Republican Goals for Social Security
Oil Prices and Federal Funds Rates

The Economist on the Budget Deficit

The Economist reminds me of how good it can be in a short space, as it pities the poor fools who write for the Wall Street Journal editorial page:

The budget deficit | Cocktail-bar calculations | [T]he latest projections from the legislature's non-partisan budget-watcher have excited a few of Mr Laffer's fans. The federal budget deficit, the CBO reckons, will narrow to $331 billion this fiscal year (which ends on September 30th), from $412 billion the year before. Tom DeLay, the Republican majority leader in the House of Representatives, was quick to offer a Laffer-like explanation: "Lower taxes and spending discipline spur economic growth, which in turn cuts the deficit," he opined.

In fact, spending discipline is still rather lacking. Government outlays will increase by $181 billion (or 8%) this year, a figure that does not include the cost of the pork-stuffed highway bill, signed by the president on August 10th....

Is Mr DeLay right to attribute any of these gains to the seductive curves of supply-side economics? In December, Gregory Mankiw, who used to be chairman of Mr Bush's Council of Economic Advisers, and Matthew Weinzierl, a colleague at Harvard University, published a "back-of-the-envelope guide" to tax rates and revenues.... [B]y their reckoning cutting taxes on labour would generate enough growth to recoup about 17 cents on the dollar, and a tax cut on capital could pay for more than half of itself. The government would take a thinner slice of a bigger pie.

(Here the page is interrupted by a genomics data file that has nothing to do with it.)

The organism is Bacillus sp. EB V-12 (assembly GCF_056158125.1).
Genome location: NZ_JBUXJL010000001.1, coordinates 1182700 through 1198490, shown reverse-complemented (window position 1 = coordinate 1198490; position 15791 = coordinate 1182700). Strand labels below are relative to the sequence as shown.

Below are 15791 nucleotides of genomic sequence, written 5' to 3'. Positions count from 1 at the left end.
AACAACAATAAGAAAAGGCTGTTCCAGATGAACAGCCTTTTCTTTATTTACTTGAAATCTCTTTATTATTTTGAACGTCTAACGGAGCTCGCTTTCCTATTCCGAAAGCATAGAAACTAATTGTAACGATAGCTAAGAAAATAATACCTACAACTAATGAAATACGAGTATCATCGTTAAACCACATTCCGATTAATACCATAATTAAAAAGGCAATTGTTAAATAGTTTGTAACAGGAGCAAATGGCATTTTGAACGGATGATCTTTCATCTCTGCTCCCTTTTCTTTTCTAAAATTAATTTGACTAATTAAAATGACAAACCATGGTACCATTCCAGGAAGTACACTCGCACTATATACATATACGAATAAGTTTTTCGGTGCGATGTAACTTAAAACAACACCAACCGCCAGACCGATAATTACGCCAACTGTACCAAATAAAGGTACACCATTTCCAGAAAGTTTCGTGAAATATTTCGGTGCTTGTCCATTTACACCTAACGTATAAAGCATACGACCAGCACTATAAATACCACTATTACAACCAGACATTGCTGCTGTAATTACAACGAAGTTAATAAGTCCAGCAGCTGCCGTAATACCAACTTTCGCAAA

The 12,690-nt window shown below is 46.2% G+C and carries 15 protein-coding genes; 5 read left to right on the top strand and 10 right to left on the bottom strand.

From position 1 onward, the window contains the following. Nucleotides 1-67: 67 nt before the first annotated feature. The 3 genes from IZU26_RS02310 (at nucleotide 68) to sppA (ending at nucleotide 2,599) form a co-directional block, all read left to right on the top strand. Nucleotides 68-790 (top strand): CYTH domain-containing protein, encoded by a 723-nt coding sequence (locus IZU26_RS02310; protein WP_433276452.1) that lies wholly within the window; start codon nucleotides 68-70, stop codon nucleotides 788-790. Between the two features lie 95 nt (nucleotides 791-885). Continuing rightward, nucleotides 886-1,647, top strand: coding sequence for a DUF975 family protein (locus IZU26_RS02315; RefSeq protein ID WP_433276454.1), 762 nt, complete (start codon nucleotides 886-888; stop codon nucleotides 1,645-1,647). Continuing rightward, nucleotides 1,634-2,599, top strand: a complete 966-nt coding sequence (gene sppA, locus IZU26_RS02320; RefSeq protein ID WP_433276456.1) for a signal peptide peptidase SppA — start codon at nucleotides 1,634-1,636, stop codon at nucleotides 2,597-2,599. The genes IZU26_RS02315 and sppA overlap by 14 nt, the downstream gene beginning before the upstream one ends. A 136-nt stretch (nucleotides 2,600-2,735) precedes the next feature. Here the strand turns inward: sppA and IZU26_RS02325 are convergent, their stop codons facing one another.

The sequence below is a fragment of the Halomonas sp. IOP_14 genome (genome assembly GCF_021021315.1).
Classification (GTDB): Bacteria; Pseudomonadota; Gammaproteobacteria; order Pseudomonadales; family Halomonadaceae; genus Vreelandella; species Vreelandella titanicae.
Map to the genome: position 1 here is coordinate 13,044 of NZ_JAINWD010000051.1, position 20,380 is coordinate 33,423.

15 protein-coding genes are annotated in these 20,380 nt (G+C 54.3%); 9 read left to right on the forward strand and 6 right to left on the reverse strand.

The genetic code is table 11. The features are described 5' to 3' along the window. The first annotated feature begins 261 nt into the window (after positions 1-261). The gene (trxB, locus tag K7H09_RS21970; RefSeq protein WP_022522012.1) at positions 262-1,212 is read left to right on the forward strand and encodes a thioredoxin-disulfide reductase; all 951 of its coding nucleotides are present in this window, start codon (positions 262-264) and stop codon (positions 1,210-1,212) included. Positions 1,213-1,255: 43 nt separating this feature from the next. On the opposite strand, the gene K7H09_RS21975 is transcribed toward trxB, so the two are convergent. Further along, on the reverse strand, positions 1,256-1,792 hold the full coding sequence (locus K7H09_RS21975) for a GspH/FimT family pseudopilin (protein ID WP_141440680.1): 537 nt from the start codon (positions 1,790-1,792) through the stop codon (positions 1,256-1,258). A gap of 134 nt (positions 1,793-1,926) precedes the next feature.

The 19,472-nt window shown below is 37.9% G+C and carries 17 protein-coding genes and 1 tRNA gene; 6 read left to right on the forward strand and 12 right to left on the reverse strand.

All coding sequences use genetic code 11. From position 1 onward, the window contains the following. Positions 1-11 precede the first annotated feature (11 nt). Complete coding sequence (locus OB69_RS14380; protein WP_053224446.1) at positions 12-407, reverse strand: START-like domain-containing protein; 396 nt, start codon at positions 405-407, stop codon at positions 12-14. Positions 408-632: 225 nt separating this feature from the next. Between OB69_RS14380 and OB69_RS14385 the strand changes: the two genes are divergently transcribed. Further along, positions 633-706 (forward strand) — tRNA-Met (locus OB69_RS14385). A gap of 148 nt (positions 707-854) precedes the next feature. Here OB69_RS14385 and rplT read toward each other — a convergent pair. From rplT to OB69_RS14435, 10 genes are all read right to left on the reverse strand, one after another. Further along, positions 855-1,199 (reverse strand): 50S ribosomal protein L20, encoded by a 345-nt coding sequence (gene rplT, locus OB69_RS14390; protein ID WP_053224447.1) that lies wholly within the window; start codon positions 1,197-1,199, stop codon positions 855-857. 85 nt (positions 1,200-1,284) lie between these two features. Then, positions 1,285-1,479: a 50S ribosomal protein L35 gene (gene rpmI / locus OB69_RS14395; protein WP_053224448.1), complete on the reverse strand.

Left out of these calculations is any guide to what happens when taxes are cut but spending is not. The budget deficits that ensue will tend to "crowd out" investment, slowing growth. The CBO calculates that every extra dollar of federal borrowing reduces investment in the economy by 36 cents.

The White House['s]... latest forecast... assumes (absurdly) that Congress will not add a single dollar to its discretionary spending on anything except defence and homeland security from 2006 to 2010. It also leaves out of its projections any extra money for Iraq, Afghanistan or the war on terror...

The failure to take account of what happens "when taxes are cut but spending is not" makes Mankiw and Weinzierl a bad guide to the likely future effects of the Bush tax cuts.